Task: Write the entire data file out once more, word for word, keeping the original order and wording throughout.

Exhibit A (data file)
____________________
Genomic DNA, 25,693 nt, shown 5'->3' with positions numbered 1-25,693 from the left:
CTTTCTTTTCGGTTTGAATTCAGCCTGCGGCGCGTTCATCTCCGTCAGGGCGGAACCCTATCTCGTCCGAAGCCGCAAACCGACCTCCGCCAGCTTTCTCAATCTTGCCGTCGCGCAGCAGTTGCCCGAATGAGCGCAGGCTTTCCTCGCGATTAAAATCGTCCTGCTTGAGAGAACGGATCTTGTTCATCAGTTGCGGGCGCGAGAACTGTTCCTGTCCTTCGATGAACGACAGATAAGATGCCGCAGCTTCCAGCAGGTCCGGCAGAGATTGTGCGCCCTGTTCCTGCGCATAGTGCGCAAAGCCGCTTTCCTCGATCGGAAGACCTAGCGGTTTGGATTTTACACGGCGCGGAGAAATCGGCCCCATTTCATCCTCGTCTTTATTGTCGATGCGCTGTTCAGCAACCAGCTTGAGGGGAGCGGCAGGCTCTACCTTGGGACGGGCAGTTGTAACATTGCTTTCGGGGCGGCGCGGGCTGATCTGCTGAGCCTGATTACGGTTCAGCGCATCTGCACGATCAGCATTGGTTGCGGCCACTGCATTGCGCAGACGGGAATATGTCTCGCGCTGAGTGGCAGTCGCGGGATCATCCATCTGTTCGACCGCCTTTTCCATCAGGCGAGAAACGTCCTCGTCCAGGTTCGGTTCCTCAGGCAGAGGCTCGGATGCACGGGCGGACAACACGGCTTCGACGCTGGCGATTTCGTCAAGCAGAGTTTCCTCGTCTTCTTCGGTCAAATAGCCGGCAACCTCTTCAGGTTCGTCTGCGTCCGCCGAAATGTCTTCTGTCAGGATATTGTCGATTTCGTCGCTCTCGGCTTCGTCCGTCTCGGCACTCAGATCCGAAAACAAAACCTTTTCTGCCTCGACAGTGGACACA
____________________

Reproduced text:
Genomic DNA, 25,693 nt, shown 5'->3' with positions numbered 1-25,693 from the left:
CTTTCTTTTCGGTTTGAATTCAGCCTGCGGCGCGTTCATCTCCGTCAGGGCGGAACCCTATCTCGTCCGAAGCCGCAAACCGACCTCCGCCAGCTTTCTCAATCTTGCCGTCGCGCAGCAGTTGCCCGAATGAGCGCAGGCTTTCCTCGCGATTAAAATCGTCCTGCTTGAGAGAACGGATCTTGTTCATCAGTTGCGGGCGCGAGAACTGTTCCTGTCCTTCGATGAACGACAGATAAGATGCCGCAGCTTCCAGCAGGTCCGGCAGAGATTGTGCGCCCTGTTCCTGCGCATAGTGCGCAAAGCCGCTTTCCTCGATCGGAAGACCTAGCGGTTTGGATTTTACACGGCGCGGAGAAATCGGCCCCATTTCATCCTCGTCTTTATTGTCGATGCGCTGTTCAGCAACCAGCTTGAGGGGAGCGGCAGGCTCTACCTTGGGACGGGCAGTTGTAACATTGCTTTCGGGGCGGCGCGGGCTGATCTGCTGAGCCTGATTACGGTTCAGCGCATCTGCACGATCAGCATTGGTTGCGGCCACTGCATTGCGCAGACGGGAATATGTCTCGCGCTGAGTGGCAGTCGCGGGATCATCCATCTGTTCGACCGCCTTTTCCATCAGGCGAGAAACGTCCTCGTCCAGGTTCGGTTCCTCAGGCAGAGGCTCGGATGCACGGGCGGACAACACGGCTTCGACGCTGGCGATTTCGTCAAGCAGAGTTTCCTCGTCTTCTTCGGTCAAATAGCCGGCAACCTCTTCAGGTTCGTCTGCGTCCGCCGAAATGTCTTCTGTCAGGATATTGTCGATTTCGTCGCTCTCGGCTTCGTCCGTCTCGGCACTCAGATCCGAAAACAAAACCTTTTCTGCCTCGACAGTGGACACA